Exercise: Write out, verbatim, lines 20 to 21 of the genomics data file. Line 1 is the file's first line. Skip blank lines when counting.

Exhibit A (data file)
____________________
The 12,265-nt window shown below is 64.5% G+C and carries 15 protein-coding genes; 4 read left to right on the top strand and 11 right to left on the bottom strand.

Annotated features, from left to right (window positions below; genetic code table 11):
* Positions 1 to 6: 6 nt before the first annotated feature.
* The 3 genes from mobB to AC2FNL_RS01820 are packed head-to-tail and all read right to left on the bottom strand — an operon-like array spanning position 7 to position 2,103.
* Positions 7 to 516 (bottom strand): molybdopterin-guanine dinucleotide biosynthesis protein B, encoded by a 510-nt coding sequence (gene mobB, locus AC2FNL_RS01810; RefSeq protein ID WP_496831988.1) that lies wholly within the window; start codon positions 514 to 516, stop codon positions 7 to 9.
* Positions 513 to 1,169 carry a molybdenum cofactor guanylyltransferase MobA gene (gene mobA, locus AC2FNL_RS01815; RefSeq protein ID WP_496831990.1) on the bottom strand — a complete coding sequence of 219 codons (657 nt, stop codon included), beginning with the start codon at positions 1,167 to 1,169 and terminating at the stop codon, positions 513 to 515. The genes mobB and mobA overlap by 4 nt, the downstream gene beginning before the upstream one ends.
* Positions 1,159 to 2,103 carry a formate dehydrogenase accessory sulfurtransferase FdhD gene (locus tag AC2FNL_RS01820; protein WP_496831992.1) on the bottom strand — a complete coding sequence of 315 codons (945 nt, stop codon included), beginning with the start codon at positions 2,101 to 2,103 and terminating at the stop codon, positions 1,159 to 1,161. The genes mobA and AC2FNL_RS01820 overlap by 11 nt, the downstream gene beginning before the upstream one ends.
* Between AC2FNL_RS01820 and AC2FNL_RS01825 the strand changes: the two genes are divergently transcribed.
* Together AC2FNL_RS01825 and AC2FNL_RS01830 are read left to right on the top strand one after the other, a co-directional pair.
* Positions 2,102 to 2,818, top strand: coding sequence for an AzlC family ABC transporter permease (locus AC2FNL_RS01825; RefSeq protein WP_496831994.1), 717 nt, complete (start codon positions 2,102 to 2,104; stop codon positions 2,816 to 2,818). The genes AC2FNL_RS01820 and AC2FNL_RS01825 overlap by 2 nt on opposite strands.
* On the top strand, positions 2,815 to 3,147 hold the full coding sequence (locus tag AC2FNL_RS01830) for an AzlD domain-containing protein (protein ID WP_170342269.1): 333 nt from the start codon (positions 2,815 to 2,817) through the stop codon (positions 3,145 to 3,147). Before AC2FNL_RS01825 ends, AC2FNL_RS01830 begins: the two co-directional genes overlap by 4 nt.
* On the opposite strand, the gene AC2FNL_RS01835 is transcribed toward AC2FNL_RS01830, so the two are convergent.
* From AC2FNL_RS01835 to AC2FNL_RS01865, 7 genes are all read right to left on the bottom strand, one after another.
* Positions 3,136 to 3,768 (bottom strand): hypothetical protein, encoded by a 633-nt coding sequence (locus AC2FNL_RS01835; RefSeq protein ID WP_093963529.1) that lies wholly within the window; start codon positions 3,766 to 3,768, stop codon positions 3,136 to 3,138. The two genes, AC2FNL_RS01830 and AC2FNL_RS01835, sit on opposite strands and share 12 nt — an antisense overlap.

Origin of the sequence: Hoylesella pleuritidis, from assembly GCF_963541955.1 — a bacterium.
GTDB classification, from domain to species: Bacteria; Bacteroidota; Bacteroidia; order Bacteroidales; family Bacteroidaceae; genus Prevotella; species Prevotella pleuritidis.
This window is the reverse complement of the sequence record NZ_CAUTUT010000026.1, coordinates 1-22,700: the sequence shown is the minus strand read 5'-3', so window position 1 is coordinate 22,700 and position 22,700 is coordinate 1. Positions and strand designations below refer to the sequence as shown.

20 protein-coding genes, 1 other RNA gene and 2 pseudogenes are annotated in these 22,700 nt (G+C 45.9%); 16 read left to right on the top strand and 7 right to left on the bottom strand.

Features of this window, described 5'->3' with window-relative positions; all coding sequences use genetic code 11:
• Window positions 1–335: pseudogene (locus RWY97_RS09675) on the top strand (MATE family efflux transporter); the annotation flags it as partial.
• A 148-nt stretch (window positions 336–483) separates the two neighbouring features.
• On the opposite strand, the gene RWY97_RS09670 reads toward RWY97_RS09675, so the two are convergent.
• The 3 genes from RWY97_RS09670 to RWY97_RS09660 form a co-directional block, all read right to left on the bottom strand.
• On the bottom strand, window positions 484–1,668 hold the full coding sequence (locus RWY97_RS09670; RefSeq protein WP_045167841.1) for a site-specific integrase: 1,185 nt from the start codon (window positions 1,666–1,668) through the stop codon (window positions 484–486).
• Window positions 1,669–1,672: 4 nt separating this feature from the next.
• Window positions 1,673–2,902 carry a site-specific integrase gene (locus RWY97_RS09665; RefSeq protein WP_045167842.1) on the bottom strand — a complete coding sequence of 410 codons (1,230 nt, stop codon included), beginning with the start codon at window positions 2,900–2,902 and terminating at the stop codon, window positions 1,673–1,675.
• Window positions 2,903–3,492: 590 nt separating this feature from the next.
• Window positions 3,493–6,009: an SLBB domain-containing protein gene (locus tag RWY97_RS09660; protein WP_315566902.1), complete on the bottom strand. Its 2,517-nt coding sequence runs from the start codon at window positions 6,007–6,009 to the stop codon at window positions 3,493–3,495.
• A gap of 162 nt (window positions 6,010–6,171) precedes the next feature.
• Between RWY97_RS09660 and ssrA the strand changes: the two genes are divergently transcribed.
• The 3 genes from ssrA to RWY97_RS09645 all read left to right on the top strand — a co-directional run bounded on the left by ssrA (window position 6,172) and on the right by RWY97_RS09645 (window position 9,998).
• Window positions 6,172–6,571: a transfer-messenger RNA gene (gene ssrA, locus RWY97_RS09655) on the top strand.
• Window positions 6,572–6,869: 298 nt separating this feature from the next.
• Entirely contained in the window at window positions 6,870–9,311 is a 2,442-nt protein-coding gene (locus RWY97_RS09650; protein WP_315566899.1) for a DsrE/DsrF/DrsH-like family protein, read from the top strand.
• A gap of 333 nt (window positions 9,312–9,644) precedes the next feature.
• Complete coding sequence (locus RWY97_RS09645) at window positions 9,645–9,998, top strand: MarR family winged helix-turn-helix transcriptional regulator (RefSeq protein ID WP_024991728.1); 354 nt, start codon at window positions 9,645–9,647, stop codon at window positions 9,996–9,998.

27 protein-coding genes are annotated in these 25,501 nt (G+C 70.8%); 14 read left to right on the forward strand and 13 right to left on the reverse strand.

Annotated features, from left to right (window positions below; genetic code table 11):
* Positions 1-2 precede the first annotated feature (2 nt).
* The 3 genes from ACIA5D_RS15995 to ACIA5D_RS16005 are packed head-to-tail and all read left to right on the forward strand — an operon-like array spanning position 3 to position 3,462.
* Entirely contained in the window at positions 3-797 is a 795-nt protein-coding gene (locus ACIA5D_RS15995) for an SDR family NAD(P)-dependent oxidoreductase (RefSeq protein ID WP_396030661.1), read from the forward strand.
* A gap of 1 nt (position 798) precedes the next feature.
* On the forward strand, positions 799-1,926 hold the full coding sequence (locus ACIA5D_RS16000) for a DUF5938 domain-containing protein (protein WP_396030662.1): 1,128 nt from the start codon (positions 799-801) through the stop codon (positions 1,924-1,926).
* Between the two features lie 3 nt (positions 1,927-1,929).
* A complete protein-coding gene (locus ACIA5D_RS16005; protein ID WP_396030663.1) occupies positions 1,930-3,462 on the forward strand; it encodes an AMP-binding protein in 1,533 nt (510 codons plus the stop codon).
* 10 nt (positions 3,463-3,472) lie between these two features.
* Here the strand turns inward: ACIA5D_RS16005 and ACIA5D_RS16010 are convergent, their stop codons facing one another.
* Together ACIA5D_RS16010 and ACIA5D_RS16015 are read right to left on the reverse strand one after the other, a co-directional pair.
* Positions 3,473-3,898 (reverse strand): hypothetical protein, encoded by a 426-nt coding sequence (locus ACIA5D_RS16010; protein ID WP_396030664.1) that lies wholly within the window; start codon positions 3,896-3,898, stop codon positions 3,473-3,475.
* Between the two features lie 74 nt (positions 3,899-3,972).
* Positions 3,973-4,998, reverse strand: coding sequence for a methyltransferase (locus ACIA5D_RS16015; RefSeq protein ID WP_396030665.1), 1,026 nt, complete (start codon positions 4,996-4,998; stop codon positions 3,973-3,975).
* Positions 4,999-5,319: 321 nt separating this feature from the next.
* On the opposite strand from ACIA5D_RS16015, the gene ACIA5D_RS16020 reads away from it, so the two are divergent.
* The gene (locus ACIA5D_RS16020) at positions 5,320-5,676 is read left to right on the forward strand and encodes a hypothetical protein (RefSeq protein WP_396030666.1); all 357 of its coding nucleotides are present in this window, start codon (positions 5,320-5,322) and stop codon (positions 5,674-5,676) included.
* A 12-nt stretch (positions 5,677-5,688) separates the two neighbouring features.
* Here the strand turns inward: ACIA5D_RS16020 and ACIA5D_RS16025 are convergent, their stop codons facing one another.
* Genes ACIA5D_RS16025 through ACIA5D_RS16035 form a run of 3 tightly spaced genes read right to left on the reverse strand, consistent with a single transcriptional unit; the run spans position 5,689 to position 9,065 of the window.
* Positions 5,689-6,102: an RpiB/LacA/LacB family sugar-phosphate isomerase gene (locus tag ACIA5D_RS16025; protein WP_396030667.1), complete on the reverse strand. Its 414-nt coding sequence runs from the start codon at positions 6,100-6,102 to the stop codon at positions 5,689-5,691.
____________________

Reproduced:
• Window positions 1–335: pseudogene (locus RWY97_RS09675) on the top strand (MATE family efflux transporter); the annotation flags it as partial.
• A 148-nt stretch (window positions 336–483) separates the two neighbouring features.